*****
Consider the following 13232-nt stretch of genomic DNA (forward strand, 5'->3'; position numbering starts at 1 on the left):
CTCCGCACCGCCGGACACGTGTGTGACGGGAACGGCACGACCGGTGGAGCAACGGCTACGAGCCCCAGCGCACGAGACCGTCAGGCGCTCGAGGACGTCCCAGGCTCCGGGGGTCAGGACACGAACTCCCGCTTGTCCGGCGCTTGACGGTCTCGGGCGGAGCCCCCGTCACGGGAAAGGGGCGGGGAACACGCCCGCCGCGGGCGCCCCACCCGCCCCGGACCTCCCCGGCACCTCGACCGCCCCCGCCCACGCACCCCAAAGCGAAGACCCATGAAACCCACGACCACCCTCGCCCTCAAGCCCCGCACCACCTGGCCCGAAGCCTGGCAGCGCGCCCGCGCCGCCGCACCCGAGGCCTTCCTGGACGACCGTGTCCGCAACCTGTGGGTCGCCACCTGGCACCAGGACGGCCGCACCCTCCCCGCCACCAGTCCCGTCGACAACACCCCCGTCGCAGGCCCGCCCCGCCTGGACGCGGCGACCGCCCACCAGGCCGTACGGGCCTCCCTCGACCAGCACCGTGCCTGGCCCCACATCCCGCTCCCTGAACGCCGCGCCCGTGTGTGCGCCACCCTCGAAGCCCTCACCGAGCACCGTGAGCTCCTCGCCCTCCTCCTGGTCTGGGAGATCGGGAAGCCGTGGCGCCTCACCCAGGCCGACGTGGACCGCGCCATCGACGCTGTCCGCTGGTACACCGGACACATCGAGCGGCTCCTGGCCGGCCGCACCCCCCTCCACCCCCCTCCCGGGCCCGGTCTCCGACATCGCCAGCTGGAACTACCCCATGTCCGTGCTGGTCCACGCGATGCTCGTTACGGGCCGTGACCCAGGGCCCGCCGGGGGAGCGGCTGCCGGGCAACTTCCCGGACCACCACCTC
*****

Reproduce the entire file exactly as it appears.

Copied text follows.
Consider the following 13232-nt stretch of genomic DNA (forward strand, 5'->3'; position numbering starts at 1 on the left):
CTCCGCACCGCCGGACACGTGTGTGACGGGAACGGCACGACCGGTGGAGCAACGGCTACGAGCCCCAGCGCACGAGACCGTCAGGCGCTCGAGGACGTCCCAGGCTCCGGGGGTCAGGACACGAACTCCCGCTTGTCCGGCGCTTGACGGTCTCGGGCGGAGCCCCCGTCACGGGAAAGGGGCGGGGAACACGCCCGCCGCGGGCGCCCCACCCGCCCCGGACCTCCCCGGCACCTCGACCGCCCCCGCCCACGCACCCCAAAGCGAAGACCCATGAAACCCACGACCACCCTCGCCCTCAAGCCCCGCACCACCTGGCCCGAAGCCTGGCAGCGCGCCCGCGCCGCCGCACCCGAGGCCTTCCTGGACGACCGTGTCCGCAACCTGTGGGTCGCCACCTGGCACCAGGACGGCCGCACCCTCCCCGCCACCAGTCCCGTCGACAACACCCCCGTCGCAGGCCCGCCCCGCCTGGACGCGGCGACCGCCCACCAGGCCGTACGGGCCTCCCTCGACCAGCACCGTGCCTGGCCCCACATCCCGCTCCCTGAACGCCGCGCCCGTGTGTGCGCCACCCTCGAAGCCCTCACCGAGCACCGTGAGCTCCTCGCCCTCCTCCTGGTCTGGGAGATCGGGAAGCCGTGGCGCCTCACCCAGGCCGACGTGGACCGCGCCATCGACGCTGTCCGCTGGTACACCGGACACATCGAGCGGCTCCTGGCCGGCCGCACCCCCCTCCACCCCCCTCCCGGGCCCGGTCTCCGACATCGCCAGCTGGAACTACCCCATGTCCGTGCTGGTCCACGCGATGCTCGTTACGGGCCGTGACCCAGGGCCCGCCGGGGGAGCGGCTGCCGGGCAACTTCCCGGACCACCACCTC